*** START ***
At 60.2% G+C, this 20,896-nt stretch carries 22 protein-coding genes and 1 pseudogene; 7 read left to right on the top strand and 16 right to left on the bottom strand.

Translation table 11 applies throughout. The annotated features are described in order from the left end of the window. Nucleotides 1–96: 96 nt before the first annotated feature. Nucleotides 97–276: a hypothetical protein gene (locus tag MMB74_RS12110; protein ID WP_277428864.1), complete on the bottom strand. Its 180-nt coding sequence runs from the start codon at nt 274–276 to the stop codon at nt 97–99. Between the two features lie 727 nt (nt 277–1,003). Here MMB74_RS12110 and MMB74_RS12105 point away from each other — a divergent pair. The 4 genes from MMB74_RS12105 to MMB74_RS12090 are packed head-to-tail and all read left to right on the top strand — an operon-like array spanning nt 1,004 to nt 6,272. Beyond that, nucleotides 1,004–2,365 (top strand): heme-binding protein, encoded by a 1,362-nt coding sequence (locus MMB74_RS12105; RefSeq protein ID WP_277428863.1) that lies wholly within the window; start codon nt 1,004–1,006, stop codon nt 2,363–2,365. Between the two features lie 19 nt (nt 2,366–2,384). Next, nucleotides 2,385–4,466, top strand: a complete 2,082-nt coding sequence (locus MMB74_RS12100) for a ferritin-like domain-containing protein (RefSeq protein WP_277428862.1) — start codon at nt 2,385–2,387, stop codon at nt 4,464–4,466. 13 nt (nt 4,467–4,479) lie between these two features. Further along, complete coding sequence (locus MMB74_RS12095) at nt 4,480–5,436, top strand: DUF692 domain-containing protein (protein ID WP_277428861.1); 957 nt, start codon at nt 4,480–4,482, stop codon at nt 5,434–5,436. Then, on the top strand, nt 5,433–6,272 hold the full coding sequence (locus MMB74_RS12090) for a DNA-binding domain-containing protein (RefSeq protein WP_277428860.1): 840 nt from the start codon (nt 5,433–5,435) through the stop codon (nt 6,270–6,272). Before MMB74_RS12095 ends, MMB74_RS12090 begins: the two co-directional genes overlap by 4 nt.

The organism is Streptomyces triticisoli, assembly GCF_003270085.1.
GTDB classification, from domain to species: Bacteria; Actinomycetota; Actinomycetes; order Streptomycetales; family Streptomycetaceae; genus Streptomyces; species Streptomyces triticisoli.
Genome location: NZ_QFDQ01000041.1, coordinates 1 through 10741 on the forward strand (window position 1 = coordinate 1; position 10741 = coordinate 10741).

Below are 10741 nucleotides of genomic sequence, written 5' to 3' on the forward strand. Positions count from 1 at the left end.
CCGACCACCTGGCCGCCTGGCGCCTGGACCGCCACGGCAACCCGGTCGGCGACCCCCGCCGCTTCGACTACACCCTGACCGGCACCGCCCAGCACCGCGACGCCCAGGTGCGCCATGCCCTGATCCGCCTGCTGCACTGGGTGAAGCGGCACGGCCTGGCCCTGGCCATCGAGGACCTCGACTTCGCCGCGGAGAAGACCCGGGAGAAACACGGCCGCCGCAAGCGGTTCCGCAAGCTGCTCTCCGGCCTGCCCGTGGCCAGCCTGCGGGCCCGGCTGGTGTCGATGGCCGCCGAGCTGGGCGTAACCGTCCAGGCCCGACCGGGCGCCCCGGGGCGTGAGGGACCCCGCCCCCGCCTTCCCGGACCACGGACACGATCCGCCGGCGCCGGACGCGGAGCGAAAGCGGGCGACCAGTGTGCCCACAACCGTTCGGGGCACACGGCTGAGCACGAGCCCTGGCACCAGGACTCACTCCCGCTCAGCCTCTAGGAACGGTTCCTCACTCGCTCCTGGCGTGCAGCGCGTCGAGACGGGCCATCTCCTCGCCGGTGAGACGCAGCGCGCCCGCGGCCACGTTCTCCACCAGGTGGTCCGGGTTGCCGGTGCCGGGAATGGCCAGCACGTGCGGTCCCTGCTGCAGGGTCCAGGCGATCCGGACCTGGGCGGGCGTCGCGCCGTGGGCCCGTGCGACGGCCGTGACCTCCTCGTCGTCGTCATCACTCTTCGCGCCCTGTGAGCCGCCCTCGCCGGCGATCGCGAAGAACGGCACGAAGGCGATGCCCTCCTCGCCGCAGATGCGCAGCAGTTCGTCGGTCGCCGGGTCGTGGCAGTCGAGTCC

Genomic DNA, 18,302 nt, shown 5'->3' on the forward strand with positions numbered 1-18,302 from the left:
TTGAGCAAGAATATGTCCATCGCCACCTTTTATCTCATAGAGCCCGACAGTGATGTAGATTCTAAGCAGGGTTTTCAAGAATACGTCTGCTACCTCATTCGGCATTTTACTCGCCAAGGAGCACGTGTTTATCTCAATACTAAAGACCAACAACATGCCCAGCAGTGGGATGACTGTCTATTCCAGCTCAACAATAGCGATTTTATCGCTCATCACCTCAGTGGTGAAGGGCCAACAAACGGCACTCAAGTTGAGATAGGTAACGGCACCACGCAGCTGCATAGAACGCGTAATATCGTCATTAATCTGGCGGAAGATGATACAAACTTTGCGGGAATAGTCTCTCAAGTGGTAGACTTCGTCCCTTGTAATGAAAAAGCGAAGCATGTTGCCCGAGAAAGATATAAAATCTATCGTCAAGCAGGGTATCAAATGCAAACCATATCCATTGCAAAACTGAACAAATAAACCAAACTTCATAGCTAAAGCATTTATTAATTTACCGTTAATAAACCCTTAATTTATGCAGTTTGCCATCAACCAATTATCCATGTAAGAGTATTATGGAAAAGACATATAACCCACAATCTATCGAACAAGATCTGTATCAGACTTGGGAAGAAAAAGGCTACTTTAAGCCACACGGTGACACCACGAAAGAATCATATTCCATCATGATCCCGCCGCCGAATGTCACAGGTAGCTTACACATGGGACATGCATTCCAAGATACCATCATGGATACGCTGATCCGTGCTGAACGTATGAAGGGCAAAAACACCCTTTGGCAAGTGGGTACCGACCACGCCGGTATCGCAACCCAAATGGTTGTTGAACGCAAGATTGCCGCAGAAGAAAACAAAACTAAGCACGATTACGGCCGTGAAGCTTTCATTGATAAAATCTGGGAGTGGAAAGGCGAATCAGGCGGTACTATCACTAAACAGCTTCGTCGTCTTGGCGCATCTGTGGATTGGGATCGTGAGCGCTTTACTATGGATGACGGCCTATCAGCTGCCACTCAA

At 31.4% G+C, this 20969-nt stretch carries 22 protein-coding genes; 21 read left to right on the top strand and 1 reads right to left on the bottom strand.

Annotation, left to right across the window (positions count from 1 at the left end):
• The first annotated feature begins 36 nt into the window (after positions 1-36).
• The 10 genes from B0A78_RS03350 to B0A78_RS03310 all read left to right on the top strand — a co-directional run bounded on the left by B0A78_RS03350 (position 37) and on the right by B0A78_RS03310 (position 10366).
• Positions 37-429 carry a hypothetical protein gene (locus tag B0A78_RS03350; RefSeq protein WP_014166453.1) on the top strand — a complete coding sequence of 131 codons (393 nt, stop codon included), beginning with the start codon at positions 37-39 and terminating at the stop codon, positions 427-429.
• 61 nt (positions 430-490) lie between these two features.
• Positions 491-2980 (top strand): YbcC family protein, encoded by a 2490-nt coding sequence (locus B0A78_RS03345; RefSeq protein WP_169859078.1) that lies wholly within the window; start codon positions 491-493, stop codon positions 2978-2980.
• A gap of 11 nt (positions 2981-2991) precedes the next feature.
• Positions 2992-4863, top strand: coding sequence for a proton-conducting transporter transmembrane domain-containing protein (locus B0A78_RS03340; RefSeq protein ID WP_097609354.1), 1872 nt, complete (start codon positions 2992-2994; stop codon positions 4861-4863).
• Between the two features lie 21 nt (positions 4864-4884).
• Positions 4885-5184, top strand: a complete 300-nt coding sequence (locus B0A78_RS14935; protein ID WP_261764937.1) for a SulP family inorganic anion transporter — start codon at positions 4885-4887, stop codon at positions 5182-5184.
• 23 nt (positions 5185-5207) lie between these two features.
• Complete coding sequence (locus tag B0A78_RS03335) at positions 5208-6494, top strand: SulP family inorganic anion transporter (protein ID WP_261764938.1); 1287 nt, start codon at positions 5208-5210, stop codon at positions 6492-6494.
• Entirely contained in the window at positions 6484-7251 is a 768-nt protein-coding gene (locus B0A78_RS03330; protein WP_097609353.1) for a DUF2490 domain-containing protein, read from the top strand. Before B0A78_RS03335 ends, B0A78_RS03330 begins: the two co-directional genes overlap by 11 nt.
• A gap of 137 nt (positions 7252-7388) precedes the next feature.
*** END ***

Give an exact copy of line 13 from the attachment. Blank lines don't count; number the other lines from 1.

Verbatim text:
• The 10 genes from B0A78_RS03350 to B0A78_RS03310 all read left to right on the top strand — a co-directional run bounded on the left by B0A78_RS03350 (position 37) and on the right by B0A78_RS03310 (position 10366).